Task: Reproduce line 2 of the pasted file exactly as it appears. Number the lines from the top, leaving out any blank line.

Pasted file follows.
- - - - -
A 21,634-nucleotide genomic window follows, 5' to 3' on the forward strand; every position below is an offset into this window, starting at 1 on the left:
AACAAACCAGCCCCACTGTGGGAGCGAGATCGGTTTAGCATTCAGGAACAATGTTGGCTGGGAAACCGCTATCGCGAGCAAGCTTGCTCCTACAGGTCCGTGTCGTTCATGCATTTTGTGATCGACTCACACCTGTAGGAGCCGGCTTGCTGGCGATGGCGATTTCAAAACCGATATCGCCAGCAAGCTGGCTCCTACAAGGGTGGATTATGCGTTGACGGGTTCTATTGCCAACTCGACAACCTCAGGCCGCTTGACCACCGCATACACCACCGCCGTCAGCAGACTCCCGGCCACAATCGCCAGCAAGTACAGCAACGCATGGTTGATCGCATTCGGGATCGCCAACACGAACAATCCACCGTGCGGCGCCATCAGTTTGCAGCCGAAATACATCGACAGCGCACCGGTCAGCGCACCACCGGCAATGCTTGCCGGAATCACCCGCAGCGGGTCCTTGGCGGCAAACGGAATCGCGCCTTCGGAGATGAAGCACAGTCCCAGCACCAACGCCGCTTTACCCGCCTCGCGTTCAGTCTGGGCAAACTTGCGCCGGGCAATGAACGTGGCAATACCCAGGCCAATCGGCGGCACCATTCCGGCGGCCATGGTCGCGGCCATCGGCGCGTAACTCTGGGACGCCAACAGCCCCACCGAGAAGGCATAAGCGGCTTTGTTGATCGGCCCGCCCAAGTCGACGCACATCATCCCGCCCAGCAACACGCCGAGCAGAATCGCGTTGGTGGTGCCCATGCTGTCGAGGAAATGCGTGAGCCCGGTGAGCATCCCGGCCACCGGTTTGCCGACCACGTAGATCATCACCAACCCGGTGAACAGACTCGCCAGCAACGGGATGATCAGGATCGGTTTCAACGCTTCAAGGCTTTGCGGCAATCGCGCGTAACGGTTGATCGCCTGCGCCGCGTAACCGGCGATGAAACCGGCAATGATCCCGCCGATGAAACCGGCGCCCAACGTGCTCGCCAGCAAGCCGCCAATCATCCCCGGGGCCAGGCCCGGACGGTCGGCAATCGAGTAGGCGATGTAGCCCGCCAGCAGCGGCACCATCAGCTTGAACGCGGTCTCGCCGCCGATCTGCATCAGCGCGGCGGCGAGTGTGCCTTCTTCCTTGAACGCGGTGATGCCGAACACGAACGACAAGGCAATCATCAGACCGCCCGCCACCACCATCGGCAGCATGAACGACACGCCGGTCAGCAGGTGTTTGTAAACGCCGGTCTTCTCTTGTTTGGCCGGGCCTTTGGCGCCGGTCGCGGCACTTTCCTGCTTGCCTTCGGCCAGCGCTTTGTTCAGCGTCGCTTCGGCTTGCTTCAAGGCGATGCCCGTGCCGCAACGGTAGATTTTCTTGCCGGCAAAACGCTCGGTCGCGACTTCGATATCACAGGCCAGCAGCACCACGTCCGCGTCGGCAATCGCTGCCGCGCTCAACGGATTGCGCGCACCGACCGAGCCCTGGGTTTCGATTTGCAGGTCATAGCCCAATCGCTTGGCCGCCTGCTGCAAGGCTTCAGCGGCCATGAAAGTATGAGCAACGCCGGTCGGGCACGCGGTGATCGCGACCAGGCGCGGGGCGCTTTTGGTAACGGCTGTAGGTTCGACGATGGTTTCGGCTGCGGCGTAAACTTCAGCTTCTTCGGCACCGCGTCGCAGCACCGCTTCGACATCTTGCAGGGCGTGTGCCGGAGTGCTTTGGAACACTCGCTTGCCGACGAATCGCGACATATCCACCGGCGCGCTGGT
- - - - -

AACAAACCAGCCCCACTGTGGGAGCGAGATCGGTTTAGCATTCAGGAACAATGTTGGCTGGGAAACCGCTATCGCGAGCAAGCTTGCTCCTACAGGTCCGTGTCGTTCATGCATTTTGTGATCGACTCACACCTGTAGGAGCCGGCTTGCTGGCGATGGCGATTTCAAAACCGATATCGCCAGCAAGCTGGCTCCTACAAGGGTGGATTATGCGTTGACGGGTTCTATTGCCAACTCGACAACCTCAGGCCGCTTGACCACCGCATACACCACCGCCGTCAGCAGACTCCCGGCCACAATCGCCAGCAAGTACAGCAACGCATGGTTGATCGCATTCGGGATCGCCAACACGAACAATCCACCGTGCGGCGCCATCAGTTTGCAGCCGAAATACATCGACAGCGCACCGGTCAGCGCACCACCGGCAATGCTTGCCGGAATCACCCGCAGCGGGTCCTTGGCGGCAAACGGAATCGCGCCTTCGGAGATGAAGCACAGTCCCAGCACCAACGCCGCTTTACCCGCCTCGCGTTCAGTCTGGGCAAACTTGCGCCGGGCAATGAACGTGGCAATACCCAGGCCAATCGGCGGCACCATTCCGGCGGCCATGGTCGCGGCCATCGGCGCGTAACTCTGGGACGCCAACAGCCCCACCGAGAAGGCATAAGCGGCTTTGTTGATCGGCCCGCCCAAGTCGACGCACATCATCCCGCCCAGCAACACGCCGAGCAGAATCGCGTTGGTGGTGCCCATGCTGTCGAGGAAATGCGTGAGCCCGGTGAGCATCCCGGCCACCGGTTTGCCGACCACGTAGATCATCACCAACCCGGTGAACAGACTCGCCAGCAACGGGATGATCAGGATCGGTTTCAACGCTTCAAGGCTTTGCGGCAATCGCGCGTAACGGTTGATCGCCTGCGCCGCGTAACCGGCGATGAAACCGGCAATGATCCCGCCGATGAAACCGGCGCCCAACGTGCTCGCCAGCAAGCCGCCAATCATCCCCGGGGCCAGGCCCGGACGGTCGGCAATCGAGTAGGCGATGTAGCCCGCCAGCAGCGGCACCATCAGCTTGAACGCGGTCTCGCCGCCGATCTGCATCAGCGCGGCGGCGAGTGTGCCTTCTTCCTTGAACGCGGTGATGCCGAACACGAACGACAAGGCAATCATCAGACCGCCCGCCACCACCATCGGCAGCATGAACGACACGCCGGTCAGCAGGTGTTTGTAAACGCCGGTCTTCTCTTGTTTGGCCGGGCCTTTGGCGCCGGTCGCGGCACTTTCCTGCTTGCCTTCGGCCAGCGCTTTGTTCAGCGTCGCTTCGGCTTGCTTCAAGGCGATGCCCGTGCCGCAACGGTAGATTTTCTTGCCGGCAAAACGCTCGGTCGCGACTTCGATATCACAGGCCAGCAGCACCACGTCCGCGTCGGCAATCGCTGCCGCGCTCAACGGATTGCGCGCACCGACCGAGCCCTGGGTTTCGATTTGCAGGTCATAGCCCAATCGCTTGGCCGCCTGCTGCAAGGCTTCAGCGGCCATGAAAGTATGAGCAACGCCGGTCGGGCACGCGGTGATCGCGACCAGGCGCGGGGCGCTTTTGGTAACGGCTGTAGGTTCGACGATGGTTTCGGCTGCGGCGTAAACTTCAGCTTCTTCGGCACCGCGTCGCAGCACCGCTTCGACATCTTGCAGGGCGTGTGCCGGAGTGCTTTGGAACACTCGCTTGCCGACGAATCGCGACATATCCACCGGCGCGCTGGT